Back Bog Beast Bait
Local Arts Reviews
Reviewed by Ada Calhoun, Fri., Oct. 20, 2000
Back Bog Beast Bait: Trippy Juju on Da Bayou
The Blue Theater,
through October 31
Running time: 1 hr, 30 min
Cowboys Slim and Shadow arrive at the swamp-shack home of the pregnant Maria to protect her and her young son from the Beast, a genocidal bog monster. They do an altogether shoddy job of it, inviting into the ramshackle house a wounded, delirious preacher, well played for laughs by Taylor Maddux, and a devilish, fiddling swamp girl named Gris Gris, played with rock star fiendishness by the show's musical director, Darcie Deaville. Gris Gris comes bearing mushrooms (the beast bait); two of the party eat the cursed fungi and proceed to hallucinate for the duration of the show. Everyone then waits in various states of insanity and panic for the Beast to arrive. When it eventually materializes in all its two-headed glory, everyone goes completely and utterly nuts.
In case it's not evident, prolific playwright Sam Shepard wrote Back Bog Beast Bait in the late 1960s. As in the recently staged Cowboy Mouth, this creepy-crawly show involves a big monster and a lot of real trippy talk, plenty of sustained catharsis, and loads of pseudo-sensical babble. It had to have been really raw and fresh when first performed in 1971, but now (at least sober) the script has an awfully dated feel to it. Iron Butterfly's In-a-Gadda-Da-Vida comes to mind; you have to be in the right mood (loopy?) or on the right drugs (peyote?) to enjoy it fully.
One suspects the older Shepard, author of monster-free shows such as True West, would be happy to let these early, kooky works go gently into that good night. Nevertheless, troupes like Tongue and Groove Theatre continue to pull them kicking and screaming from their would-be graves. Tongue and Groove's artistic director, David Yeakle, has imported this particular relic seemingly wholesale, but while its hallucinogenic clunkiness definitely feels old-fashioned, the look and feel of the production does indeed yield "a unified theatrical experience," à la Tongue and Groove's mission statement.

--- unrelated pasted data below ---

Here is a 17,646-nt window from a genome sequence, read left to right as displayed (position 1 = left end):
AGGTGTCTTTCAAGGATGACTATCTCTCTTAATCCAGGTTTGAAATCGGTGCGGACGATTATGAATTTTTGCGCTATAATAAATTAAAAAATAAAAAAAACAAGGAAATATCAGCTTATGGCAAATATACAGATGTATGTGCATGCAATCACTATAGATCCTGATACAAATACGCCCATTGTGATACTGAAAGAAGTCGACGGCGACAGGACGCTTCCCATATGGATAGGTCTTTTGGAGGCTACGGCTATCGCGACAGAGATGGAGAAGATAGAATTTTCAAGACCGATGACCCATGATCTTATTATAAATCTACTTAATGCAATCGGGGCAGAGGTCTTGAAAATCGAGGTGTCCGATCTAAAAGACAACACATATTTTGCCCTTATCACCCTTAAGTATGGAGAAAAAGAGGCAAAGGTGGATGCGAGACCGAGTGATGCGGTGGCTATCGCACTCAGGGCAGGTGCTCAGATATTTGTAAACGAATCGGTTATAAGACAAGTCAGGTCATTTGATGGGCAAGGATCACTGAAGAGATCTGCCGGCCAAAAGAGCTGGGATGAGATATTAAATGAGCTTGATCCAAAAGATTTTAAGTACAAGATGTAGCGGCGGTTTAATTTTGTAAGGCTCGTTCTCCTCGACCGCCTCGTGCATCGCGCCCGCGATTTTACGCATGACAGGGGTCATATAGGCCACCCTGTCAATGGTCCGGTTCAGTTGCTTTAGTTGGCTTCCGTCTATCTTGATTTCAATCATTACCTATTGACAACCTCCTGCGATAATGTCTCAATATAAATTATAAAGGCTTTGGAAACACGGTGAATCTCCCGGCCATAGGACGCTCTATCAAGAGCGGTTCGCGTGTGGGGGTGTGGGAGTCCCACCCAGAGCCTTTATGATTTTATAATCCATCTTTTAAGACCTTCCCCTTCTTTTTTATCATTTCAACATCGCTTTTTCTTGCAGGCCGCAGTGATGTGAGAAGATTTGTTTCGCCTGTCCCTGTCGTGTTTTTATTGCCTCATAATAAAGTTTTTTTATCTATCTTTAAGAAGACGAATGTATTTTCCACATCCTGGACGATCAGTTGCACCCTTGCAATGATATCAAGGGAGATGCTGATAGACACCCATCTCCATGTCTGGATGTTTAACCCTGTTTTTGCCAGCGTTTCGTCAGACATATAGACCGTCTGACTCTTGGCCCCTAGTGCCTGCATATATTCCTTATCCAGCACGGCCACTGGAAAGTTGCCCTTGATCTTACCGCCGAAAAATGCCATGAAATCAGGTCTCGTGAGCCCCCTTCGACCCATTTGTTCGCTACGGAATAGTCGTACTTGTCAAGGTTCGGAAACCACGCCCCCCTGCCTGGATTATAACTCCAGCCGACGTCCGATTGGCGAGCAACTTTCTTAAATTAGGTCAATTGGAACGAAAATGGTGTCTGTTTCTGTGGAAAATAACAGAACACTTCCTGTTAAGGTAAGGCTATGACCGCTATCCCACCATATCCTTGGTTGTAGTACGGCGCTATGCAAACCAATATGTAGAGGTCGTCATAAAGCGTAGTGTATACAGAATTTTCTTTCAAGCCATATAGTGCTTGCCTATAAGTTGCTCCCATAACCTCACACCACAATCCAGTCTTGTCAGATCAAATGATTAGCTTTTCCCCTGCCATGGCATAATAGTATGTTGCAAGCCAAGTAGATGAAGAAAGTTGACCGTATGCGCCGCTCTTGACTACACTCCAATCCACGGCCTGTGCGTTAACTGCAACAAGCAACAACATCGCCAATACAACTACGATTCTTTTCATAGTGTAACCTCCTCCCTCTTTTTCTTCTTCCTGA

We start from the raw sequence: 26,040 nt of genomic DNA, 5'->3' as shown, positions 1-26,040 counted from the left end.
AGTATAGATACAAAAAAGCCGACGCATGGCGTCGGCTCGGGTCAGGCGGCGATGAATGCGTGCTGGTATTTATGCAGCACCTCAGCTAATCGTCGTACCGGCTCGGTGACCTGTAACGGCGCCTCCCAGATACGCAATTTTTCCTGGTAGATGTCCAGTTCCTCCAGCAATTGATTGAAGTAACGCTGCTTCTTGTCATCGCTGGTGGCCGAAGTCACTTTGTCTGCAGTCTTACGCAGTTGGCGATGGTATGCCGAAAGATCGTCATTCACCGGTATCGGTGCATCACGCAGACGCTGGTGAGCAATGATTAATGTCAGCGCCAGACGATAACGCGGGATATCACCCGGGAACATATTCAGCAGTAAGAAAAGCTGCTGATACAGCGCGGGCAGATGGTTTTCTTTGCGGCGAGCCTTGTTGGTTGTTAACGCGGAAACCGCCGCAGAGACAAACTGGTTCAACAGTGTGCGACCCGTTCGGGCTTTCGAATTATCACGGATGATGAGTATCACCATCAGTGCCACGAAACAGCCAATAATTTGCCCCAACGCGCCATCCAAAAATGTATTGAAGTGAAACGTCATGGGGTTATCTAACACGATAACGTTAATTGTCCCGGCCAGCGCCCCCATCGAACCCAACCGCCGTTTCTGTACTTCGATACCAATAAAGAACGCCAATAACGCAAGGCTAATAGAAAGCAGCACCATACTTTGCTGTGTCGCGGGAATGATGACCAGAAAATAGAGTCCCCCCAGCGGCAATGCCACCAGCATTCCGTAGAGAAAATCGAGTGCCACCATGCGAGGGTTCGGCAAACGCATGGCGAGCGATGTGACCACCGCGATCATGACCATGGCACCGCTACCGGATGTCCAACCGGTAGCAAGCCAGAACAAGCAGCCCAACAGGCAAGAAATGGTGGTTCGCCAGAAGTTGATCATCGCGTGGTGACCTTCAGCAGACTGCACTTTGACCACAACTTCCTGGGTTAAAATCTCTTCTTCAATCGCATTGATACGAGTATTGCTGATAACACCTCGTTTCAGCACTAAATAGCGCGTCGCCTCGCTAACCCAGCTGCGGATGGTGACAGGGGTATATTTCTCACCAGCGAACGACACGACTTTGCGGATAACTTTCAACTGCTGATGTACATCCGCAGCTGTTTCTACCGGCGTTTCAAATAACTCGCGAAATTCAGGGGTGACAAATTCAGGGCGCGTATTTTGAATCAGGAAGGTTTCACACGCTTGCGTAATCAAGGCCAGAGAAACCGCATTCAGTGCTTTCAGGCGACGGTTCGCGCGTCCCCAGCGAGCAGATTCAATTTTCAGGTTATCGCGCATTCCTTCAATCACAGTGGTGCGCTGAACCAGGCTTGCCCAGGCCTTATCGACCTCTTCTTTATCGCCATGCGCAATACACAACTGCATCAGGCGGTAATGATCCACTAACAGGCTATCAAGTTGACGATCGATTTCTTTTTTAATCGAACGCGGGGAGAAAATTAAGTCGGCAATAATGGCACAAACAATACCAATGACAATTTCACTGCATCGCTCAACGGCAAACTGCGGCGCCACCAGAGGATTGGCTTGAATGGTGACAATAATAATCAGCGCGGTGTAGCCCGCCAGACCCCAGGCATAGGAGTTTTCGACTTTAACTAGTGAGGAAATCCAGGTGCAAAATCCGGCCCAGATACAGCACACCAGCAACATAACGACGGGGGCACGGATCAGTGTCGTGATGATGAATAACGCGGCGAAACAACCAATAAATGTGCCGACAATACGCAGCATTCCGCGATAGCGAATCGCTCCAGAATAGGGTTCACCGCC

The set by Michael Stuart is incredible. Light filters through the shanty's slats. A fog machine pumps out sweet smog. Moss hangs from the ceiling. A recording of bird, grasshopper, and frog noises fills the Blue Theater. The well-costumed band comes through with a rousing bayou sound. Occasionally songs about the Lowlands emerge from a ghost girl puppet, sung sweetly by a veiled Rebecca Cannon.
Yeakle's direction is expertly physical, though some of his casting choices are mysterious. Aided by Bonnie Arnold's meticulous costume design, Marc English as Slim looks every bit the rough-and-ready cowboy, but his voice is strangely devoid of menace. Brian Yanish deftly portrays the sidekick Shadow, but he comes off as more intimidating than his superior, thereby undermining the power dynamic inherent in the dialogue. Poised Juliana Gilchrist is a bit far-fetched as Maria, the non-English-speaking peasant. But for all the absurdity of the script and all the problems wedging three-dimensional people into sketchy roles, the actors and musicians seem to be having a terrific time, conveying Shepard's tripped-out tale of the back bog beast with the highest of holiday spirits.